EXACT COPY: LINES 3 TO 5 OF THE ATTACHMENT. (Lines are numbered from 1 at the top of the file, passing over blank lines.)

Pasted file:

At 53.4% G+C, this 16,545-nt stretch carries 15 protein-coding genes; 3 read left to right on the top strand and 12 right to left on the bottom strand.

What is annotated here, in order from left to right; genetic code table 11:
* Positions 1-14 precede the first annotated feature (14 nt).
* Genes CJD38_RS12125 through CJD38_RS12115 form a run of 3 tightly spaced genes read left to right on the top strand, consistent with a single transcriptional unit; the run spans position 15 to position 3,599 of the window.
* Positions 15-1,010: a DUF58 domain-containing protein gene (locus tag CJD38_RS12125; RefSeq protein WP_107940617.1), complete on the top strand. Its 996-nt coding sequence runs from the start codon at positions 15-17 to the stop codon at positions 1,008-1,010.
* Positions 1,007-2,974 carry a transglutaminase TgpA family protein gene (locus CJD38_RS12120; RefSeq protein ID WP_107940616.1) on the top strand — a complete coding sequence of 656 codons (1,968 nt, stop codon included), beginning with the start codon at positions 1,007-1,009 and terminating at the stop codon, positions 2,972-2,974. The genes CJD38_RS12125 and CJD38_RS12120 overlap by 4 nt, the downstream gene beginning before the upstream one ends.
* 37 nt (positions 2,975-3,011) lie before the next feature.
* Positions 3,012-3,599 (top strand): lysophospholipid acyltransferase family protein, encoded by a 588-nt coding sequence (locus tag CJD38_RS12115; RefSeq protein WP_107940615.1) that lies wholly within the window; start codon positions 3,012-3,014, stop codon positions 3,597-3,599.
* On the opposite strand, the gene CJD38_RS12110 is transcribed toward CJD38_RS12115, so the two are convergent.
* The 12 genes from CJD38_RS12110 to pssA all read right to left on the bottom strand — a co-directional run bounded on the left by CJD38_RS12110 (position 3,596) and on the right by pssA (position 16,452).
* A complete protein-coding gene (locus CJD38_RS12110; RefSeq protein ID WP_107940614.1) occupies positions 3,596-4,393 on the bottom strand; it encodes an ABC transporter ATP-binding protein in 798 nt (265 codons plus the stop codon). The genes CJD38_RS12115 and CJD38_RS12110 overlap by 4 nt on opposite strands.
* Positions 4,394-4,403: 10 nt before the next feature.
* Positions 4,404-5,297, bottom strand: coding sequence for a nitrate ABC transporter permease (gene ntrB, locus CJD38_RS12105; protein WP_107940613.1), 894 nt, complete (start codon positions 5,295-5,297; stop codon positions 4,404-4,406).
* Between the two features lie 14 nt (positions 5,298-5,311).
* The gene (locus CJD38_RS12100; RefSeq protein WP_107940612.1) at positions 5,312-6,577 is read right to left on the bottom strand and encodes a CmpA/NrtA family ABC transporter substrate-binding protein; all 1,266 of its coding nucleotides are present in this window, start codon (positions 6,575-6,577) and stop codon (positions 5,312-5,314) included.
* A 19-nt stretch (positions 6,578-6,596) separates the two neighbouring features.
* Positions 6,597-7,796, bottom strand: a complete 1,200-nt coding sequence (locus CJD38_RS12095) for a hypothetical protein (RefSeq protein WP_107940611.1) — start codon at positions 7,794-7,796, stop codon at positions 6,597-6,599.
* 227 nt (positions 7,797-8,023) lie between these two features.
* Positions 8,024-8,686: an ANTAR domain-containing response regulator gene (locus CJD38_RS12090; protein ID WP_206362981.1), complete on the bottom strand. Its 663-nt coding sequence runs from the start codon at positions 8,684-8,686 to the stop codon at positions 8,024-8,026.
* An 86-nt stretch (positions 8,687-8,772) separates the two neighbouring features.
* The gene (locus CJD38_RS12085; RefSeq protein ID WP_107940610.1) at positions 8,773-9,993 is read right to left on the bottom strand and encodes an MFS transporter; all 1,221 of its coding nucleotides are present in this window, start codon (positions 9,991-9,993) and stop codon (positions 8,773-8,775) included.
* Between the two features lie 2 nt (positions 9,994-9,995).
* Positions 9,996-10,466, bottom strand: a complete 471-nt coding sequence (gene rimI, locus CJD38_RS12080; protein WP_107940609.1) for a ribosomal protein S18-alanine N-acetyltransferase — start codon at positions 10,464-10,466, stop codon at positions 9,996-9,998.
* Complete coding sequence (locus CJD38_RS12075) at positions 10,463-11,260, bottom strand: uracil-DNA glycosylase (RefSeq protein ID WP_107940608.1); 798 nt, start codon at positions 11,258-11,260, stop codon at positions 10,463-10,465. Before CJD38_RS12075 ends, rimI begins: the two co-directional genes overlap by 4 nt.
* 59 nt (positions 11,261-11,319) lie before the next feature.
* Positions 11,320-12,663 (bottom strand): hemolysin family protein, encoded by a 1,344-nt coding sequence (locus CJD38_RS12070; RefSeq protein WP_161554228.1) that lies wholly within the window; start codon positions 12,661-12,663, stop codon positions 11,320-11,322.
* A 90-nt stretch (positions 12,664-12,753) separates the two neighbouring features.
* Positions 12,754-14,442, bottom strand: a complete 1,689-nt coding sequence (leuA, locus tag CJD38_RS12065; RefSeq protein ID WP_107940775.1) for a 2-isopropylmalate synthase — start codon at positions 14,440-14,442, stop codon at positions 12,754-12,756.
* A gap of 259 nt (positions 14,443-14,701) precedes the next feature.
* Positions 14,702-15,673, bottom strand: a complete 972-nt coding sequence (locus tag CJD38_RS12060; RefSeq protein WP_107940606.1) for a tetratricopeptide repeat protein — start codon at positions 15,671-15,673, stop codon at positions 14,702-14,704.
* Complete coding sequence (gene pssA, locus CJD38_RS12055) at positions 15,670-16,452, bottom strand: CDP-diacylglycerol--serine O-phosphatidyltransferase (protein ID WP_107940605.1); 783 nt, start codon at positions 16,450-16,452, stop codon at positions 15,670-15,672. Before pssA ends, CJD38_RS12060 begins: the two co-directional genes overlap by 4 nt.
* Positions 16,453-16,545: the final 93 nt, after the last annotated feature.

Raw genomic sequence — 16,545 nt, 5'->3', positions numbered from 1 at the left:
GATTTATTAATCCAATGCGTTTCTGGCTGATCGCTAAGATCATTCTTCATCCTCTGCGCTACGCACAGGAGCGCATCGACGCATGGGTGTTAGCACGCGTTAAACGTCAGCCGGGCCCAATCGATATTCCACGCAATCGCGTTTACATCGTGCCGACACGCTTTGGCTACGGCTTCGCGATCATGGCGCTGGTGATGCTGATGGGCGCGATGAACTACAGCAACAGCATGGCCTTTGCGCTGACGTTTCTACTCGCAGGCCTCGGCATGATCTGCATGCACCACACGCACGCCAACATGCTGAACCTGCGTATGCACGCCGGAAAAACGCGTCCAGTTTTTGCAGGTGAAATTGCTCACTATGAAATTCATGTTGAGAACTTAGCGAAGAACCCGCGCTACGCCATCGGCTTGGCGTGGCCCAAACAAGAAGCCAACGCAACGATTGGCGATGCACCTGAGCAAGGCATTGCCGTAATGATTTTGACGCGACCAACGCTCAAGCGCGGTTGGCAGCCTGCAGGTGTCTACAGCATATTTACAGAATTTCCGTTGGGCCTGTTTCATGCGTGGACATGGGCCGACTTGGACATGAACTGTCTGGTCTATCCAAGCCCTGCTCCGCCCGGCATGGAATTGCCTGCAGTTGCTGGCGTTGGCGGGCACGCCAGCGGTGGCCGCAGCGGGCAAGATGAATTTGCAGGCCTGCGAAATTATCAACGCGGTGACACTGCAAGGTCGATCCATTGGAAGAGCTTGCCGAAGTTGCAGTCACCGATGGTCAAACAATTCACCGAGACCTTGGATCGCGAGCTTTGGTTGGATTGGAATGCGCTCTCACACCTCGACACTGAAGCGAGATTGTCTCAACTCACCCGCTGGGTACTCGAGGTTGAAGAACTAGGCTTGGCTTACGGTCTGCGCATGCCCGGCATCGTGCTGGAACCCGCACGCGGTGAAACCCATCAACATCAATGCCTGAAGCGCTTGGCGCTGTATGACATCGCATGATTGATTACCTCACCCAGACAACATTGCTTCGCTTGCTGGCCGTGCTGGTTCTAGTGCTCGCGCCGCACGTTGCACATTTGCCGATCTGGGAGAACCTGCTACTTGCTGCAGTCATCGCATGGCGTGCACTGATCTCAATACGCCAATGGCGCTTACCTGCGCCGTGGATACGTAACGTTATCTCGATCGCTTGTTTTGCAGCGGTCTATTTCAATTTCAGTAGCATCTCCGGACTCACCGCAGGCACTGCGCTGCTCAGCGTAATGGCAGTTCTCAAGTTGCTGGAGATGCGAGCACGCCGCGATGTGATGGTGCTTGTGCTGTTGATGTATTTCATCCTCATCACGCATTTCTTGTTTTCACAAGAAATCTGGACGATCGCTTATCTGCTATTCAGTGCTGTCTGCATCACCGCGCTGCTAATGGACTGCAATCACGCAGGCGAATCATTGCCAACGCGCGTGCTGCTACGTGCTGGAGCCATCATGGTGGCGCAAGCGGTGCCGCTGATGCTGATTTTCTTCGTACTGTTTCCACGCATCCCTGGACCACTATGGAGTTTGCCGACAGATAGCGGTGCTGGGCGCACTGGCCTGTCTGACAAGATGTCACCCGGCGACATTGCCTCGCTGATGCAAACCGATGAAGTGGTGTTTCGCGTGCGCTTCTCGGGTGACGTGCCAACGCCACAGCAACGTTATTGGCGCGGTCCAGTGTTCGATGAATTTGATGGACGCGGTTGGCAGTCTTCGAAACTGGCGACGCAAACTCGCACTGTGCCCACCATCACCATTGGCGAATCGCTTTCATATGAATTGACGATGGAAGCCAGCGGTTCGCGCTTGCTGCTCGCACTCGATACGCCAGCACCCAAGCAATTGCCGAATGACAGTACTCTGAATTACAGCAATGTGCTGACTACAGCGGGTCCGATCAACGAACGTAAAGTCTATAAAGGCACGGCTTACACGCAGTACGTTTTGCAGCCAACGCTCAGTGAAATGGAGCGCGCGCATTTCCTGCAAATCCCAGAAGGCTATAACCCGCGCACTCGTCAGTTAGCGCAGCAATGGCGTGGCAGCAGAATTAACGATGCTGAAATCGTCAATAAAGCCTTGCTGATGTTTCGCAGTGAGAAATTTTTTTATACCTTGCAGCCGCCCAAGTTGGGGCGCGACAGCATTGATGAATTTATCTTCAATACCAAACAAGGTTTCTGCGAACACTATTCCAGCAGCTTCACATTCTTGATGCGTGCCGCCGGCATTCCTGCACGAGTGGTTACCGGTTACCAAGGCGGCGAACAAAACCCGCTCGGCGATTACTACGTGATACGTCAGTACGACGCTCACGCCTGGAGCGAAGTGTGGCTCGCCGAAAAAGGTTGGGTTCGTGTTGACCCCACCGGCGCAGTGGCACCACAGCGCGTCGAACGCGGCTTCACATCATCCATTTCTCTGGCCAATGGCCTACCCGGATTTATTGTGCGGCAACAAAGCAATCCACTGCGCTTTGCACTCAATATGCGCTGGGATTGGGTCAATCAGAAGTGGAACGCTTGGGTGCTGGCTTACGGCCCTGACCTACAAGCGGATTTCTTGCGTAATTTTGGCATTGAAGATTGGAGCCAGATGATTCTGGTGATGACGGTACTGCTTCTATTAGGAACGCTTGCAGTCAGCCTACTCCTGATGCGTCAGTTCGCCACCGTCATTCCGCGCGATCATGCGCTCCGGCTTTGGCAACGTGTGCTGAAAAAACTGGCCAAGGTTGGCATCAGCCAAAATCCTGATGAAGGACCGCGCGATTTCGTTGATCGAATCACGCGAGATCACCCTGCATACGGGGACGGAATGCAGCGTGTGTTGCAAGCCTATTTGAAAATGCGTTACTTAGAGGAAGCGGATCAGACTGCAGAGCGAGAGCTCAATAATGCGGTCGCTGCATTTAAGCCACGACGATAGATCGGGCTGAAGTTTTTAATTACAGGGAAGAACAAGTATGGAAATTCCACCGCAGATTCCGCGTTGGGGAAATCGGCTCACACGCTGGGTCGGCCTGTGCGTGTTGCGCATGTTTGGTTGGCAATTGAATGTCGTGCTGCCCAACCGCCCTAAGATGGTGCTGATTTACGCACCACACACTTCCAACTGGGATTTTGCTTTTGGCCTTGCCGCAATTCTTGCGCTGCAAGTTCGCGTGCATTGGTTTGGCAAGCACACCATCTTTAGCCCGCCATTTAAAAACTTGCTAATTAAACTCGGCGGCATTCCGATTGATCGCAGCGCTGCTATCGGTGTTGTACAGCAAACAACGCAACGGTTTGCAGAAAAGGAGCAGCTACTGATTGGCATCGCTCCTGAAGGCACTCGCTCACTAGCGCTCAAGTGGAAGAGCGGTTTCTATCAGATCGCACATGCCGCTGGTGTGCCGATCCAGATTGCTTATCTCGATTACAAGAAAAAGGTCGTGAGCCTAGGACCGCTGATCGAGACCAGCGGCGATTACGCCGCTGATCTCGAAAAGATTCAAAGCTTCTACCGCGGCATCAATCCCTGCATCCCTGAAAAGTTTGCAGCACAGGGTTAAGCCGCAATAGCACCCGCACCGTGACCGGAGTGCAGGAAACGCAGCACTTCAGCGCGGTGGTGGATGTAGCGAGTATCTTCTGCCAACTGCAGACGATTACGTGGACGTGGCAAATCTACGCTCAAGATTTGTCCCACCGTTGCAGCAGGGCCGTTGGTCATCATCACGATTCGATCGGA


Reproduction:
* Positions 1-14 precede the first annotated feature (14 nt).
* Genes CJD38_RS12125 through CJD38_RS12115 form a run of 3 tightly spaced genes read left to right on the top strand, consistent with a single transcriptional unit; the run spans position 15 to position 3,599 of the window.
* Positions 15-1,010: a DUF58 domain-containing protein gene (locus tag CJD38_RS12125; RefSeq protein WP_107940617.1), complete on the top strand. Its 996-nt coding sequence runs from the start codon at positions 15-17 to the stop codon at positions 1,008-1,010.